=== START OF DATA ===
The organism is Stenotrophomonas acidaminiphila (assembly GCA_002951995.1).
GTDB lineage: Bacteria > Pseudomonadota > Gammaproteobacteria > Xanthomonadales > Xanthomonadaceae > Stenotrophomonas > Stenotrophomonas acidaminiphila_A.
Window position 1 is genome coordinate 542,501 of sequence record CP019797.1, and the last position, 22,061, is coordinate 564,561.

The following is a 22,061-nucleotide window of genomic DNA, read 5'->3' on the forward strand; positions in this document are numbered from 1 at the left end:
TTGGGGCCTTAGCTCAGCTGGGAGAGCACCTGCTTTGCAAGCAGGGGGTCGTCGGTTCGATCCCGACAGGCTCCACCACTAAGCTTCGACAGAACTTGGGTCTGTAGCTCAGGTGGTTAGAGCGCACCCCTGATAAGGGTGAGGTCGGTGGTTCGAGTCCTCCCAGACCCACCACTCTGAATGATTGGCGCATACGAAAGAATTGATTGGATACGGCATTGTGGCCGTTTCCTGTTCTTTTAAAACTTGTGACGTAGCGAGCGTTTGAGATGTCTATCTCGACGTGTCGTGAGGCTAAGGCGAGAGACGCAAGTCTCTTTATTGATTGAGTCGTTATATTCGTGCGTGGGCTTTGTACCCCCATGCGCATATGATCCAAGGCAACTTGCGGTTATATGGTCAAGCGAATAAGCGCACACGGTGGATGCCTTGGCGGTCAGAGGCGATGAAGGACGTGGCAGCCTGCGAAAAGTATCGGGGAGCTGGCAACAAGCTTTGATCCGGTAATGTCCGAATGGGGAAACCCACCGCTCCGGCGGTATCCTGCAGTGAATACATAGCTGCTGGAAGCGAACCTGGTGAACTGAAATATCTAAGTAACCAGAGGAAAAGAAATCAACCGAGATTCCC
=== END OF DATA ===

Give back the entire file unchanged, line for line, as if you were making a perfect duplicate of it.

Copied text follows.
The organism is Stenotrophomonas acidaminiphila (assembly GCA_002951995.1).
GTDB lineage: Bacteria > Pseudomonadota > Gammaproteobacteria > Xanthomonadales > Xanthomonadaceae > Stenotrophomonas > Stenotrophomonas acidaminiphila_A.
Window position 1 is genome coordinate 542,501 of sequence record CP019797.1, and the last position, 22,061, is coordinate 564,561.

The following is a 22,061-nucleotide window of genomic DNA, read 5'->3' on the forward strand; positions in this document are numbered from 1 at the left end:
TTGGGGCCTTAGCTCAGCTGGGAGAGCACCTGCTTTGCAAGCAGGGGGTCGTCGGTTCGATCCCGACAGGCTCCACCACTAAGCTTCGACAGAACTTGGGTCTGTAGCTCAGGTGGTTAGAGCGCACCCCTGATAAGGGTGAGGTCGGTGGTTCGAGTCCTCCCAGACCCACCACTCTGAATGATTGGCGCATACGAAAGAATTGATTGGATACGGCATTGTGGCCGTTTCCTGTTCTTTTAAAACTTGTGACGTAGCGAGCGTTTGAGATGTCTATCTCGACGTGTCGTGAGGCTAAGGCGAGAGACGCAAGTCTCTTTATTGATTGAGTCGTTATATTCGTGCGTGGGCTTTGTACCCCCATGCGCATATGATCCAAGGCAACTTGCGGTTATATGGTCAAGCGAATAAGCGCACACGGTGGATGCCTTGGCGGTCAGAGGCGATGAAGGACGTGGCAGCCTGCGAAAAGTATCGGGGAGCTGGCAACAAGCTTTGATCCGGTAATGTCCGAATGGGGAAACCCACCGCTCCGGCGGTATCCTGCAGTGAATACATAGCTGCTGGAAGCGAACCTGGTGAACTGAAATATCTAAGTAACCAGAGGAAAAGAAATCAACCGAGATTCCC